It is intriguing that such a complex device was ignored for so long, and upon looking at it and various reconstructions of it now, one may remain in awe at how modern it looks, proving that illuminated minds of the past evolved and created wondrous items. 

Gruesome finds of archaeological discoveries

Apart from pottery and items that are either shrouded in mystery or uncover deeper facts about the past, archaeologists often find human remains. It comes with the job, and in some cases, these discoveries reveal aspects of human nature as relating to a certain historical context. In the city of Ashkelon in modern-day Israel, the remains of at least 97 babies were uncovered buried beneath an ancient bathhouse. It is believed that the bathhouse doubled as a brothel, and the mass grave, containing mostly male remains, are the unwanted babies that came as the result of the brothel’s business. 

In another part of the world, in Egypt, a pit containing 16 human right hands was discovered. They were dated to around 3600 years ago. This discovery comes in support of an Ancient Egyptian custom of presenting an enemy’s hand in exchange for gold, a sort of bounty hunt with dismembered hands. Although how the pharaoh new that he was not swindled with some random person’s hand is up to debate.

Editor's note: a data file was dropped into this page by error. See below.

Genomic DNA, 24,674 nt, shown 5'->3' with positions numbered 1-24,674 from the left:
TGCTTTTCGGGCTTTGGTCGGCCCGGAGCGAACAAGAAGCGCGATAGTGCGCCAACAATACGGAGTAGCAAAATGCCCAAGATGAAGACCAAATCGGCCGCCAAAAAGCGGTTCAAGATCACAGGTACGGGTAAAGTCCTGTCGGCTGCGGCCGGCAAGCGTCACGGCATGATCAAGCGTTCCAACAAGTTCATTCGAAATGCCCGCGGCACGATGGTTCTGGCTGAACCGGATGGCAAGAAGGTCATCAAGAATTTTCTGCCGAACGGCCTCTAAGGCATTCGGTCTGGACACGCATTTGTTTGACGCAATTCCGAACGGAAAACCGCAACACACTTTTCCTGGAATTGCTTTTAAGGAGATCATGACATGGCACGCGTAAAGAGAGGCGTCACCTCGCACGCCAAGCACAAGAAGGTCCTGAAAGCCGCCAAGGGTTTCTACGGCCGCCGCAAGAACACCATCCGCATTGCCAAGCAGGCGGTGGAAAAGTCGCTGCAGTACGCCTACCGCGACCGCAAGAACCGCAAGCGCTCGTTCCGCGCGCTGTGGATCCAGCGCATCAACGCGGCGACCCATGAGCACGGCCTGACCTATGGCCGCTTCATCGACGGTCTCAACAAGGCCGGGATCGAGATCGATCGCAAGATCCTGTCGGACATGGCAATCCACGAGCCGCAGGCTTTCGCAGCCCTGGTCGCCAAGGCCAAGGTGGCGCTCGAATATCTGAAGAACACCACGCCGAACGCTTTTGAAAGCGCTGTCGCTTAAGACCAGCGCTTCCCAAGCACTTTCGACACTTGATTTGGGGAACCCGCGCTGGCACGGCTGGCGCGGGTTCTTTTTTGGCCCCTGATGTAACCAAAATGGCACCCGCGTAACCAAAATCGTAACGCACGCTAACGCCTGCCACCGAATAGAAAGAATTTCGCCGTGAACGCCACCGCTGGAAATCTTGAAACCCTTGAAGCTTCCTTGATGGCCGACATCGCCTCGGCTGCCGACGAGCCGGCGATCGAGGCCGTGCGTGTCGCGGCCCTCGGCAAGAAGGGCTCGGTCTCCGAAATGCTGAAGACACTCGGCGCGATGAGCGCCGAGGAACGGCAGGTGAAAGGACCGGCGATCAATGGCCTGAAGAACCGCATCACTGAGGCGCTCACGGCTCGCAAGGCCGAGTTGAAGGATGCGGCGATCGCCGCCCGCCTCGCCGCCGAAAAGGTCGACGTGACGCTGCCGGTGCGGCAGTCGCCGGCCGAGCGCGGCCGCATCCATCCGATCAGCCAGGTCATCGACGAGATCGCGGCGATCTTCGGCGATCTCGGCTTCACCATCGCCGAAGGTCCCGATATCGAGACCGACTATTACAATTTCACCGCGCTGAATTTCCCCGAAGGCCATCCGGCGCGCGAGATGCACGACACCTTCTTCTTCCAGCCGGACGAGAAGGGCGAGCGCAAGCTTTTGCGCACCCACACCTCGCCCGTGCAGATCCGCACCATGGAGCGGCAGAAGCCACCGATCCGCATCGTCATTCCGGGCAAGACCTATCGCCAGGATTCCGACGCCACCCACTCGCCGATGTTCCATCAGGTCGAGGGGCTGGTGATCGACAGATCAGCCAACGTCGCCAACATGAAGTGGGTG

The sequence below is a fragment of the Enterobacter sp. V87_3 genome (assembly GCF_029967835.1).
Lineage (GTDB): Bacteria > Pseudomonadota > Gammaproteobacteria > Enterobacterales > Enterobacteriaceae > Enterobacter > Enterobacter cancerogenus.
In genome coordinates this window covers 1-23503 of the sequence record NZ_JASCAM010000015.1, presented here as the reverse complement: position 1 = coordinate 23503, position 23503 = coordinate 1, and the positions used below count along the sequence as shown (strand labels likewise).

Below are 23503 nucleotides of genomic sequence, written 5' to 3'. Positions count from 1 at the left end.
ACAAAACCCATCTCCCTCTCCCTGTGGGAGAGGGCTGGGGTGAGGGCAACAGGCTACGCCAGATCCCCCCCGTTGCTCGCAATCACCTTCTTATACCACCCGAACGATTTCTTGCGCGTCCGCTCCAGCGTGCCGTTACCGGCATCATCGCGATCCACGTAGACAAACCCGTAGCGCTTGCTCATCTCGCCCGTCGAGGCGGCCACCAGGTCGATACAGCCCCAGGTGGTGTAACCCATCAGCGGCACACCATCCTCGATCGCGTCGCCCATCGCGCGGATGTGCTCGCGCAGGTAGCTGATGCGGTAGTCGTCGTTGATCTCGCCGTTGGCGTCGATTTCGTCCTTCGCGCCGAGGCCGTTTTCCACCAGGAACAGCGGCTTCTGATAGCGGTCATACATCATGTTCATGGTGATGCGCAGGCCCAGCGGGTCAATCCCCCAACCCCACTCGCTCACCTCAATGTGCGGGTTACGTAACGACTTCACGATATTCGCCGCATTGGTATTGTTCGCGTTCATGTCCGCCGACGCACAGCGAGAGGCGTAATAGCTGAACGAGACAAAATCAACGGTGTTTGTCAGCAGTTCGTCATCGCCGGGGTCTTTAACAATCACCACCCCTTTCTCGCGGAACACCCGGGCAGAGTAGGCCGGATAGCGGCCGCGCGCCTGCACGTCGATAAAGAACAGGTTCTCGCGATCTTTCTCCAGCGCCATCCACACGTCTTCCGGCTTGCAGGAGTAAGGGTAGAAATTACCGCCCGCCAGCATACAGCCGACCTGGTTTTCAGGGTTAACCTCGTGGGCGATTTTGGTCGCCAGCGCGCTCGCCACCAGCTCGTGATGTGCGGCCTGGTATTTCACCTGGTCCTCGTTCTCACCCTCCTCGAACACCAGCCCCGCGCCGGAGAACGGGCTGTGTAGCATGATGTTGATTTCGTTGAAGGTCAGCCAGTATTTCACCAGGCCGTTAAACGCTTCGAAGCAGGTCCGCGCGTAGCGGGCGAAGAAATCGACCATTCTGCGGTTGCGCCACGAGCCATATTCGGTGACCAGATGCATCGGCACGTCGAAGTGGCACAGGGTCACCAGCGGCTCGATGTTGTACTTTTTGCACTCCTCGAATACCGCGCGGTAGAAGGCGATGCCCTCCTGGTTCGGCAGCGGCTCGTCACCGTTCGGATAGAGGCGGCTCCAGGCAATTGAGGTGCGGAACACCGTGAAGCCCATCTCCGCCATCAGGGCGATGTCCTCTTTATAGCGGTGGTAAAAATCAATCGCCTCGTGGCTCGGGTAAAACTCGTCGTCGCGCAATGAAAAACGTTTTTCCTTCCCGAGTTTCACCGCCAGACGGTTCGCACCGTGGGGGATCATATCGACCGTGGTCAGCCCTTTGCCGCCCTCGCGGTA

Monsters from the past

Human remains aside, sometimes we find unusual creatures that have not walked the earth any time since our existence. In New Zealand’s Mount Owen caves, a 3300 years old dinosaur looking claw was found. Research suggests it belonged to a prehistoric bird that might look similar to modern-day emus, and the mummification process of the claw brought it to modern days in such good condition that it looks like it was ripped straight out of a Jurrasic Park movie. 

In Western Australia, an area of 15 miles on the Daimler Peninsula has actually come to be known as Australia’s Jurrasic Park. A slew of fossilized dinosaur tracks can be found here, and recently a sauropod footprint was discovered measuring 1.7 meters, the largest ever found. 

Canada, on the other hand, boasts a very well preserved specimen of ankylosaur. The specimen was found by miners in 2011 in an oil and sand quarry. Bringing the fossil out of the rock it was encased in took a very long time, but the end result was the reward of the almost statue-like condition of the dinosaur with details of its armor down to the scales. This also helped determine some amount of pigmentation on its skin, painting a better picture of the color pattern it may have had. 

When it comes to studying the past through archaeology, no small discovery is to be shrugged off, as in many cases, the devil often can be found in the details, as many of the finds mention showed. The world still has many discoveries that, until now are still left a mystery, so we can only hope to be enlightened in the future